Fr. Jerome LeDoux dies at 88
When Our Mother of Mercy parishioners learned former pastor, Father Jerome LeDoux, SVD, lay near death in a Lafayette, Louisiana hospital January 7, members of the Monday night worship group that he started gathered to pray for him.
“There were tears and sobs as we asked God to bring him into His kingdom,” recalled Marie Barks, a lifelong member of the predominantly African-American parish in Fort Worth. “He never, ever, thought of himself. It was always about somebody else. That was the kind of man he was.”
Later that evening, Barks received word that Fr. LeDoux, who shared his keen intellect, love of jazz music, and knowledge of Scripture with the OMM congregation from 2006 to 2015, died after double bypass surgery surrounded by his SVD brothers. He was 88-years-old.
“Everyone is heartbroken,” she added, describing the disconsolate messages being exchanged between parishioners. “I never met a soul like him. When my father was dying, Fr. LeDoux was there for me every minute. He always told us that God was love and we needed to love each other the way God loved us.”
Parishioners at Our Mother of Mercy, located at 1001 E. Terrell Ave., will celebrate the life of Fr. LeDoux with a Memorial Mass on Friday, January 18 at 7 p.m. following Adoration.
Born in Lake Charles, Louisiana on February 26, 1930, Fr. LeDoux first discerned the call to religious life as a 13-year-old following in the footsteps of an older cousin and brother. His cousin, the late Harold Perry, would later become auxiliary bishop in the Diocese of New Orleans and his brother, Louis Verlin, a priest.
“They had gone to the seminary ahead of me,” he recounted in a 2018 interview with Kreol Magazine.
The high school — St. Augustine Seminary — was located in Bay St. Louis, Mississippi off the Gulf of Mexico.
“They referred to it as ‘The Bay,’ — this romantic, storied place where these boys were going. Naturally, I might want to go there, too. That was the start of it back in 1943.”
His classical education at the high school included learning Latin, French, and Greek along with courses in religion and music. After earning a college degree and years of spiritual formation, Fr. LeDoux was ordained to the priesthood on May 11, 1957 in the St. Augustine Seminary chapel. A few months later, his Society of the Divine Word superiors sent him to Rome for further education. While there, he received a doctoral degree in canon law and master’s degree in sacred theology.
During his 61 years in ministry, the skilled communicator taught moral theology and canon law to seminarians, was a member of the Xavier University theology department for 11 years, wrote a weekly, syndicated column, “Reflections on Life” for Catholic newspapers and authored a book, The War of the Pews, which detailed the historical and social significance of New Orleans’ St. Augustine Church to a post-Hurricane Katrina audience.
But his most fulfilling role was as pastor to several faith communities in Texas and Louisiana.
“The only thing he wanted to be was a simple parish priest,” said OMM parishioner Frank Norvel. “He had a deep love for the ministry.”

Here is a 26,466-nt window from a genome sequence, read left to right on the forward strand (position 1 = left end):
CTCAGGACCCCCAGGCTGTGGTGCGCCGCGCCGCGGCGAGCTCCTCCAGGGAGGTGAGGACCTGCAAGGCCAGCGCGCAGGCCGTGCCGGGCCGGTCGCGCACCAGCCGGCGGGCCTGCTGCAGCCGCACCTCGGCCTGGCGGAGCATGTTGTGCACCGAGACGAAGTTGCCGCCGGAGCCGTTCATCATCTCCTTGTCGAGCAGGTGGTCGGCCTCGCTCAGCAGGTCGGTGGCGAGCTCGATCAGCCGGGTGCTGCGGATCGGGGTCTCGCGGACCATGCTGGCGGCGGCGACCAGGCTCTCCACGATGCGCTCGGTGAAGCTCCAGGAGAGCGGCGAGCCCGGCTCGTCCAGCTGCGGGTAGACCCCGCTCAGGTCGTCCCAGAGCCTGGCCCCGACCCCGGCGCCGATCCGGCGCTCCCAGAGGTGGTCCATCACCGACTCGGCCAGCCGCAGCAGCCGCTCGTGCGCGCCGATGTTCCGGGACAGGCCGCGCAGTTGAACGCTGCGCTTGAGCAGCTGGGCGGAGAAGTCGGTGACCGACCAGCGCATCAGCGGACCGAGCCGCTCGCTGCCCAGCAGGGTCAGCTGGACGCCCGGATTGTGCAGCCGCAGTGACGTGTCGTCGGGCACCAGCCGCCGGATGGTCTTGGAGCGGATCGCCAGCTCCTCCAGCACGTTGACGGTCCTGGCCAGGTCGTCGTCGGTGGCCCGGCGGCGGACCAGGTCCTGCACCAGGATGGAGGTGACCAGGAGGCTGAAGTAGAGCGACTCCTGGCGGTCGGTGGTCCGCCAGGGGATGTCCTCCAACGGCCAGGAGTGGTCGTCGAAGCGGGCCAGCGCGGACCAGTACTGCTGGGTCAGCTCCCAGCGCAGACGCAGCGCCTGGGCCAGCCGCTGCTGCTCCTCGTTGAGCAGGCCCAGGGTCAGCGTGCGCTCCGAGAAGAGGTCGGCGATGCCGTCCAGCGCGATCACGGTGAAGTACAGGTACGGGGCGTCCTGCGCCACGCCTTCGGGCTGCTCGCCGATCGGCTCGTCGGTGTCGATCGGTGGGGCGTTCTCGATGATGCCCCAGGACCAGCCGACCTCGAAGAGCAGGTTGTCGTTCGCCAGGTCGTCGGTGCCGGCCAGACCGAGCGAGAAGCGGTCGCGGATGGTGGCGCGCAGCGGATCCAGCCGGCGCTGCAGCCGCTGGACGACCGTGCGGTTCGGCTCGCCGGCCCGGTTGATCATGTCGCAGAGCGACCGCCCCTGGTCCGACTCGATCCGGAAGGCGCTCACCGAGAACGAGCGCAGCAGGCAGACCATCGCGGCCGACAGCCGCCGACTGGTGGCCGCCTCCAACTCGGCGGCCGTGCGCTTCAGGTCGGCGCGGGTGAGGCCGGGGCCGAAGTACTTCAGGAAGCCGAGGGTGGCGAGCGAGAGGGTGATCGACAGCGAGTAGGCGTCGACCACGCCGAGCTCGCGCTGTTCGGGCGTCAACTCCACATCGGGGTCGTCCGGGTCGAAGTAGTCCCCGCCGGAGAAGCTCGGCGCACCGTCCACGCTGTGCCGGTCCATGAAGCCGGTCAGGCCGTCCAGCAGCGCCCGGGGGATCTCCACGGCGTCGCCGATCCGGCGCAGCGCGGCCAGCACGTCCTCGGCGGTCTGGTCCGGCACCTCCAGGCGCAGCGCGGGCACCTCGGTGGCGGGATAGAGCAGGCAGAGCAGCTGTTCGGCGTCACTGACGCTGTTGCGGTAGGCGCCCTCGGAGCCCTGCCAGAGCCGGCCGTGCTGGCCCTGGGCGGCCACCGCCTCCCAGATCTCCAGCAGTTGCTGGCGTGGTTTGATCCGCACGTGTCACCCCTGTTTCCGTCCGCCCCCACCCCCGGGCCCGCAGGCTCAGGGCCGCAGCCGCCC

Raised two city blocks from the church, the former parish handyman saw a lot of Fr. LeDoux.
“He spoke several languages, was very inquisitive, and had a phenomenal memory,” the 75-year-old added. “To meet this man so close to the end of my life is a blessing.”
When the pastor left OMM with thoughts of retiring to Bay St. Louis, Norvel didn’t have the heart to say goodbye. He occasionally visited the priest and, along with several other parishioners, saw him for the last time six or seven months ago in Opelousas, Louisiana. Fr. LeDoux was one of three priests serving 2,500 families at Holy Ghost Catholic Parish, one of the biggest African-American parishes in the U.S.
“At 88-years-old, he was still working and would say Mass for people in the nursing home every day at 9 a.m.” Norvel marveled. “He was still a simple parish priest loved by everyone. He was that right until the end.”
Ralph McCloud, an OMM member who works for the U.S. Conference of Catholic Bishops in Washington, D.C., paid tribute to his friend in a Facebook post and remembered how Fr. LeDoux, a vegan, would prepare meatless, dairy-free meals for parishioners. Using a few short verses, the former Fort Worth City Councilman captured the pastor’s unforgettable traits and personality.
“His laugh was contagious.
His smile was infectious.
His charm was undeniable.
He always had time.
He danced, he sang, he prayed.
He listened. He spoke. He wrote.
He was probably the most intelligent person we ever met
And the humblest person we ever met.
Knew no stranger.
Knew no enemies.
Knew no fear.
With soup, tamales, praline, eggnog, and trail mix he fed our bodies.
With faith and love for God, he fed our souls.”
Fr. LeDoux is survived by a sister, two brothers, and members of his religious order.
A Memorial Mass is planned for Monday, January 14 at 6 p.m. at Holy Ghost Parish in Opelousas. Prior to the Mass, his religious congregation will receive visitors from 3 to 5:45 p.m.
On Tuesday, January 15, St. Augustine Seminary in Bay St. Louis will hold a viewing from 5 p.m. to 6:45 p.m., followed by a prayer service at 7 p.m.
A Mass of Christian Burial will be held at 10 a.m. on Wednesday, January 16 at St. Augustine Seminary. Interment will be at the seminary.